Child A

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  • Who Needs to Consent to an Adoption?

    Typically, a child’s biological parents must consent to an adoption. Courts can waive this requirement if it is in the best interest of a child to do so. For example, if a child’s parents have abandoned them, then adoptive parents would likely not need their consent.

    If a child is older than 12, they must also consent unless a court determines otherwise.

  • What Paperwork Do Adoptions Typically Require?

    Some required adoption documents can include:

    • A home study, as described above.
    • The birth certificates of the adoptive parents.
    • Pertinent marriage certificates or divorce decrees.
    • Medical letters from the adoptive parents’ physician(s).
    • Police reports that affirm the adoptive parents do not have a criminal record.
  • What Is the Home Study Process?
    Relative and stepparent adoptions do not require a home study, but third-party adoptions do. Home studies include criminal background checks, a visit to the adoptive home, and interviews.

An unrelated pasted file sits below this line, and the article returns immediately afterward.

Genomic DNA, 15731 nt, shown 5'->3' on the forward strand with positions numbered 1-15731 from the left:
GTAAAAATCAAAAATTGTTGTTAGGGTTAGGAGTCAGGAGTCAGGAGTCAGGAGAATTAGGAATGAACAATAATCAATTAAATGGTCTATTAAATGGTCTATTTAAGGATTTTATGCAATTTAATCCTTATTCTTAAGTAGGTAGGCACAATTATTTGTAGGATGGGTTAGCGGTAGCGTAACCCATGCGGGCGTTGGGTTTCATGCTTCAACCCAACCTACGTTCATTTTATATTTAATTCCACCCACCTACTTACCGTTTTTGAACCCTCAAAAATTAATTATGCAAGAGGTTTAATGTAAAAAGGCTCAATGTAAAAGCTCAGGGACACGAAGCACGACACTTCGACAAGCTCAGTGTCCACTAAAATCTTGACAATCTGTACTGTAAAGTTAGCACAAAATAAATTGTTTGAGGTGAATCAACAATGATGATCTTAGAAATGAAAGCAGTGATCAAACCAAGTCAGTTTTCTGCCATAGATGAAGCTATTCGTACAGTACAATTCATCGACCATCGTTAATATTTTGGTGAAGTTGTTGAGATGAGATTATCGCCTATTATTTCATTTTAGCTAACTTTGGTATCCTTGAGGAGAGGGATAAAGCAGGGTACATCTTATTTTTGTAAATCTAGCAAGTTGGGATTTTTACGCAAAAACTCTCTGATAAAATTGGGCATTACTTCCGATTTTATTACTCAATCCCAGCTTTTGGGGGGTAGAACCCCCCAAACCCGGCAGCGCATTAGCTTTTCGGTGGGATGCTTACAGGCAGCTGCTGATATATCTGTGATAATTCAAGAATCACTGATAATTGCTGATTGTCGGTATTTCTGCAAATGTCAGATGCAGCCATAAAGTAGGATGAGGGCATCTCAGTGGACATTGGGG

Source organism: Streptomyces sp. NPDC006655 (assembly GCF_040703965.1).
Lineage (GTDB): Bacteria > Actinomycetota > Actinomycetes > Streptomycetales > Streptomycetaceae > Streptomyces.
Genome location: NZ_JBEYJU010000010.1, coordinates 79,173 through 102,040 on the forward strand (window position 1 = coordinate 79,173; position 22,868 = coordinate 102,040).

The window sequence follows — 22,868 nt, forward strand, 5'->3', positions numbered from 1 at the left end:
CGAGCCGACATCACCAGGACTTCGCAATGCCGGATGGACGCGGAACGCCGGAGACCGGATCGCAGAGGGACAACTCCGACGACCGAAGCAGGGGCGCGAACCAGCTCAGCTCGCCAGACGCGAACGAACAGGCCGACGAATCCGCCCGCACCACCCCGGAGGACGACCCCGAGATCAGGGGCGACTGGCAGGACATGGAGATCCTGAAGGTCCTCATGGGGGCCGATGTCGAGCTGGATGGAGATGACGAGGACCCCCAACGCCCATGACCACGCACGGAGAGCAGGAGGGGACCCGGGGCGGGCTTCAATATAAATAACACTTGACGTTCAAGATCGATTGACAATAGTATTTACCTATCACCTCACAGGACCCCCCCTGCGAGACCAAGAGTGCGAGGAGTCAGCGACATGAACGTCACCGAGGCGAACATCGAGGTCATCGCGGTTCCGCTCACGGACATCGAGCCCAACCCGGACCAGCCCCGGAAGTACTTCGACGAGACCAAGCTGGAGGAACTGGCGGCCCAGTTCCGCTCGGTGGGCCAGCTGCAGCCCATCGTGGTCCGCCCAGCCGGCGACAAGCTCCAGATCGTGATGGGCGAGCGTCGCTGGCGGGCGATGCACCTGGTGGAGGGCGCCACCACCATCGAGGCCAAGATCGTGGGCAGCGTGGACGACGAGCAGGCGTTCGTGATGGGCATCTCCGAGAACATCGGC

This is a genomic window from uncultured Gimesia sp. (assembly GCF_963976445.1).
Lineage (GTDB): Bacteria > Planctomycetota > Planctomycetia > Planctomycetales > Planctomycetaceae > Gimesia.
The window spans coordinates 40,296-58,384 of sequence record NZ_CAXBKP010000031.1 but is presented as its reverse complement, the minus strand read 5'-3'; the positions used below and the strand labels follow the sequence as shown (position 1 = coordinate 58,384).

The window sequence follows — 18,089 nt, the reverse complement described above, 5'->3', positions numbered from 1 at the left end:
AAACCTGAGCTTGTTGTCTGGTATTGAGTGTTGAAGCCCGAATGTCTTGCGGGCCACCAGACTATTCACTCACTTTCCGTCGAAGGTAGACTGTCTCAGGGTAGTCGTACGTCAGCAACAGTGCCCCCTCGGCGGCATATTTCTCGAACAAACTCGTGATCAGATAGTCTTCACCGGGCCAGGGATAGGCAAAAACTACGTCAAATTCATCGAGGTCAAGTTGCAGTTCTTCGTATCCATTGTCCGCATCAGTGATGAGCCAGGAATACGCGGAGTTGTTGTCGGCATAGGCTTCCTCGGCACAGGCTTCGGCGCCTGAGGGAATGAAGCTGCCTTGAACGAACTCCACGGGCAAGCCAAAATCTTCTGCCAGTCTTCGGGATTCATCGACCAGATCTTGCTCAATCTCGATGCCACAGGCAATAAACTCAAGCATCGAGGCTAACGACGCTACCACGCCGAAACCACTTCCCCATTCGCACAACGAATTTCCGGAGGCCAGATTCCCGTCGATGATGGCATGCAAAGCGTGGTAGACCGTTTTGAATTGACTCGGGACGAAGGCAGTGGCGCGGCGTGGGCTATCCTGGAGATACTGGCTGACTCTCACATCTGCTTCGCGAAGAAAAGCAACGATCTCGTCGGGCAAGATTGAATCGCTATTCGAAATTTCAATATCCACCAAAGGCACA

• What Expenses Can Adoptive Families Pay in an Adoption?
    Florida law allows adoptive parents to pay for a birth parent’s medical and living expenses both during the pregnancy and up to six weeks after a child’s birth. They may also pay for legal and professional fees such as the cost of filing for the adoption or seeking counseling.
  • Does Florida Allow Adoption to Be Reversed?
    Courts do not allow adoptions to be reversed once they have been finalized for a year. They will make exceptions to this rule if a child’s well-being is at risk.
  • What Is the Difference Between a Contested and Uncontested Adoption?

    In a contested adoption, one or both biological parents will have objected to the adoption, or their whereabouts will be unknown. In an uncontested adoption, a child’s biological parents will have agreed to the adoption, or a court will have already terminated their parental rights.

    Uncontested adoptions are generally faster than those that are contested. The time frame for an uncontested adoption can be as little as a few months, while contested adoptions can take much longer.

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